Improper Exhibition of a Weapon Attorney in Tampa, FL
Improper exhibition of a weapon is a misdemeanor offense, a relatively minor crime in the scheme of Florida’s criminal court system. But penalties can still be substantial: potential jail time, probation and fines. If you have been charged with this crime, do not act on your case until you have secured the assistance of experienced legal counsel.
If you or a loved one are facing improper exhibition of a weapon charges in the Tampa, FL, area, call Armando Edmiston, an experienced Tampa improper exhibition of a weapon criminal defense lawyer, today.
Improper Exhibition of a Weapon: Definition in Tampa, FL
Under Florida law, it is illegal to exhibit a weapon to another person in a rude, careless, angry or threatening manner that is not an act of necessary self-defense. In order to prove this crime, prosecutors must establish three elements beyond a reasonable doubt: that a defendant had a dangerous weapon (the relevant statutes lists these as dirks, swords, sword canes, firearms, electric weapons or “other weapons”); that the defendant exhibited the weapon in a rude, careless, angry or threatening manner; and that the defendant did so in the presence of another person. Improper exhibition of a weapon is a first-degree misdemeanor punishable by as much as one year in jail and a maximum $1,000 fine.
Improper Exhibition of a Weapon: Defenses in Tampa, FL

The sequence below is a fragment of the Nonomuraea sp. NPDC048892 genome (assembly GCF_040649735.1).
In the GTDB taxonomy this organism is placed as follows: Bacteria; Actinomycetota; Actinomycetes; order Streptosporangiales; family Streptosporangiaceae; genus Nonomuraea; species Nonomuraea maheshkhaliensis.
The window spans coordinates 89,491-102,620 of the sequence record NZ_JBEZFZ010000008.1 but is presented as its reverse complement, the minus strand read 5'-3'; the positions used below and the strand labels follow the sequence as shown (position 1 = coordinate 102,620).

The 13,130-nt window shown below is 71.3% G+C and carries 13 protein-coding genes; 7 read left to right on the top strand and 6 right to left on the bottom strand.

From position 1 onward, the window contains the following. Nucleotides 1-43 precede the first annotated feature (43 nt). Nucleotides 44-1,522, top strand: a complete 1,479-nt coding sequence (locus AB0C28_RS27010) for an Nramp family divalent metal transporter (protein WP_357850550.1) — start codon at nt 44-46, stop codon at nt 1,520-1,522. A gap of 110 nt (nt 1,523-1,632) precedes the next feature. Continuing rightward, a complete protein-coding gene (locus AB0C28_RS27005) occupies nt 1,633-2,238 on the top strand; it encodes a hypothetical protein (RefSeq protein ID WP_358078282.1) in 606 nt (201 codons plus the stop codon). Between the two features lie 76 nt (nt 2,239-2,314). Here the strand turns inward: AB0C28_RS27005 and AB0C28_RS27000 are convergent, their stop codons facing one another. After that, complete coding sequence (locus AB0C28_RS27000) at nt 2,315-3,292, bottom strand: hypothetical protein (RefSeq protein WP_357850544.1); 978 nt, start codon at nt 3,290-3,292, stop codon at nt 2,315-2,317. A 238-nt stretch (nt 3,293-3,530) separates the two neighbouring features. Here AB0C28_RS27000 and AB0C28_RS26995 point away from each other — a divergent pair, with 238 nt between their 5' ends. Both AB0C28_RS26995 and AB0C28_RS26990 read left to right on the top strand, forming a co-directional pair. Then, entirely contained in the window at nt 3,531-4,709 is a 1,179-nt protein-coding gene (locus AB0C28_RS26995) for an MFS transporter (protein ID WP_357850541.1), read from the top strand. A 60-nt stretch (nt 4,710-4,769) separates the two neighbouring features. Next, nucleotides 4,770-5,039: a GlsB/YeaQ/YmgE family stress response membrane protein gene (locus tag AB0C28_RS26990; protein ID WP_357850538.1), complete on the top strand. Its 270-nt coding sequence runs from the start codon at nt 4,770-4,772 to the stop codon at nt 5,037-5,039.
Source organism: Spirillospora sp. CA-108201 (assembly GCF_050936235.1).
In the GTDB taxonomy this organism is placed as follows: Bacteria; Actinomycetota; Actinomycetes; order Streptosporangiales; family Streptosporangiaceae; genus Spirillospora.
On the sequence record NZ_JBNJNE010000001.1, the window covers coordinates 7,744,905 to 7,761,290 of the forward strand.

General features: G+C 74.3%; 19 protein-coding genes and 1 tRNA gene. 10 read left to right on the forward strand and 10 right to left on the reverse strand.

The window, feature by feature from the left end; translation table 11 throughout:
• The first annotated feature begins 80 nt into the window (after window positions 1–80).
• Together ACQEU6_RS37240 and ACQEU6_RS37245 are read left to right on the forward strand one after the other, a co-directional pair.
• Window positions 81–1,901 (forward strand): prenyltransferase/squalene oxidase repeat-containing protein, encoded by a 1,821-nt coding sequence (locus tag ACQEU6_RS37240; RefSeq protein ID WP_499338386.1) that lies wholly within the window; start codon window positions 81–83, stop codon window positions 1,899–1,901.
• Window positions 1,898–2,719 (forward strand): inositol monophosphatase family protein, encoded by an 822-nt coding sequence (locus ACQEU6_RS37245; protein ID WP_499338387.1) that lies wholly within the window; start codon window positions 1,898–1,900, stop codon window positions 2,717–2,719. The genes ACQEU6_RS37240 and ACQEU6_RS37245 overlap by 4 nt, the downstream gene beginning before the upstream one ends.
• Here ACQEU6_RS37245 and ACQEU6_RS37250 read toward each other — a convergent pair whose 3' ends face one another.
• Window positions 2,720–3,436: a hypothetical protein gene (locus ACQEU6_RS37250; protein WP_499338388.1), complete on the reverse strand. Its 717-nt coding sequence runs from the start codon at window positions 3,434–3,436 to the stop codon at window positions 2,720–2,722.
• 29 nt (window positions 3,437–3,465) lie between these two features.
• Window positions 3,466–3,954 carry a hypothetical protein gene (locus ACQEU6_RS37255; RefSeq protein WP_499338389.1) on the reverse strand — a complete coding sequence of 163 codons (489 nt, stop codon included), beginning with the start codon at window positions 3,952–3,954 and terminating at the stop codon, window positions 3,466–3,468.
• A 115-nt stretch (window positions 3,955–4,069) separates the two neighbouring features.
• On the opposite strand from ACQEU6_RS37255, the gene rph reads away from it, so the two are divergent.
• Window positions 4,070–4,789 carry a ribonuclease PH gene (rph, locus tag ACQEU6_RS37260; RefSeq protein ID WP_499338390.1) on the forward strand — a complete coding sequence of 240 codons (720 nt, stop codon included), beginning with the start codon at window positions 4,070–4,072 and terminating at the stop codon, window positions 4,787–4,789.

The primary defense to improper exhibition of a weapon is self-defense. If the exhibition of the weapon was in fact an act of necessary self-defense, this can be argued both in pretrial hearings and at trial. Florida has relatively strong self-defense laws, and a defendant is allowed to use force to protect herself, her property or third persons as long as the force used is proportionate to the threat posed by the person attacking her, her property or third persons. Under Florida Stand Your Ground law, a defendant may use force to respond to an attack even outside the home, where most states would require she attempt to retreat before responding with force.
Improper Exhibition of a Weapon: Other Weapons Offenses in Tampa, FL
Improper Exhibition of a Weapon is closely related to other weapons offenses, such as carrying a concealed weapon. Florida issues concealed carry licenses that allow many people to carry concealed weapons, but not everyone qualifies, and licenses do not permit carrying concealed weapons everywhere. Carrying a concealed weapon to a prohibited location even with a license is a second-degree misdemeanor with a maximum penalty of 60 days in jail. Carrying a concealed weapon anywhere without a license is a third-degree felony with a maximum penalty of five years in prison. This does not apply to carrying stun guns or self-defense chemical sprays such as pepper spray. Possession of a firearm by a convicted felon is another common weapons offense in Florida. Under this law, it is a second-degree felony for a convicted felon to possess a firearm, ammunition, or electronic weapon such as a stun gun, or to carry a concealed weapon unless the person’s civil rights and firearm authority have been restored. The maximum penalty is 15 years in prison. If the person’s underlying felony conviction involved benefitting, promoting or furthering the interests of a criminal gang, the illegal possession of a firearm will be treated as a first-degree felony punishable by as many as 30 years.